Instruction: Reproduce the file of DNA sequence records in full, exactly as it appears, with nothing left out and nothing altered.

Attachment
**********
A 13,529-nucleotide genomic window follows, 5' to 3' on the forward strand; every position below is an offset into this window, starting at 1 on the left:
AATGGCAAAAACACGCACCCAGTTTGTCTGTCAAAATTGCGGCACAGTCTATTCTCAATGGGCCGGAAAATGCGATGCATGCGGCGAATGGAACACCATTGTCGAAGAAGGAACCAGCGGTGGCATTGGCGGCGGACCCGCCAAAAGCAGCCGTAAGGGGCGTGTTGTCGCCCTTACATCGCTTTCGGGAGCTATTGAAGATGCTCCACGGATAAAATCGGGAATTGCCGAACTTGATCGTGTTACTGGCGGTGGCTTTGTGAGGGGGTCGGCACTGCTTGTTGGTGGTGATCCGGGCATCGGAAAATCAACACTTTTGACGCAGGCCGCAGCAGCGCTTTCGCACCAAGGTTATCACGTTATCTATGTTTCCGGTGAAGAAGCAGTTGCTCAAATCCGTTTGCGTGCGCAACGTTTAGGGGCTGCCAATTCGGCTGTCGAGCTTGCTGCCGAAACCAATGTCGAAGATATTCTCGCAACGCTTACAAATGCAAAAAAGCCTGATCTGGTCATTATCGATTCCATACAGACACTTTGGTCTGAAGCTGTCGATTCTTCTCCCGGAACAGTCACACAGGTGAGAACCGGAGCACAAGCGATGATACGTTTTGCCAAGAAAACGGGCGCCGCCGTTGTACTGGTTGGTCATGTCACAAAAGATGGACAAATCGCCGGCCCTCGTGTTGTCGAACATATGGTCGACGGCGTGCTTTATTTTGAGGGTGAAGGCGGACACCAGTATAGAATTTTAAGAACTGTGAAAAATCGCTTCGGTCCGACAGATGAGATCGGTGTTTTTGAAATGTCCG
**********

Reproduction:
A 13,529-nucleotide genomic window follows, 5' to 3' on the forward strand; every position below is an offset into this window, starting at 1 on the left:
AATGGCAAAAACACGCACCCAGTTTGTCTGTCAAAATTGCGGCACAGTCTATTCTCAATGGGCCGGAAAATGCGATGCATGCGGCGAATGGAACACCATTGTCGAAGAAGGAACCAGCGGTGGCATTGGCGGCGGACCCGCCAAAAGCAGCCGTAAGGGGCGTGTTGTCGCCCTTACATCGCTTTCGGGAGCTATTGAAGATGCTCCACGGATAAAATCGGGAATTGCCGAACTTGATCGTGTTACTGGCGGTGGCTTTGTGAGGGGGTCGGCACTGCTTGTTGGTGGTGATCCGGGCATCGGAAAATCAACACTTTTGACGCAGGCCGCAGCAGCGCTTTCGCACCAAGGTTATCACGTTATCTATGTTTCCGGTGAAGAAGCAGTTGCTCAAATCCGTTTGCGTGCGCAACGTTTAGGGGCTGCCAATTCGGCTGTCGAGCTTGCTGCCGAAACCAATGTCGAAGATATTCTCGCAACGCTTACAAATGCAAAAAAGCCTGATCTGGTCATTATCGATTCCATACAGACACTTTGGTCTGAAGCTGTCGATTCTTCTCCCGGAACAGTCACACAGGTGAGAACCGGAGCACAAGCGATGATACGTTTTGCCAAGAAAACGGGCGCCGCCGTTGTACTGGTTGGTCATGTCACAAAAGATGGACAAATCGCCGGCCCTCGTGTTGTCGAACATATGGTCGACGGCGTGCTTTATTTTGAGGGTGAAGGCGGACACCAGTATAGAATTTTAAGAACTGTGAAAAATCGCTTCGGTCCGACAGATGAGATCGGTGTTTTTGAAATGTCCG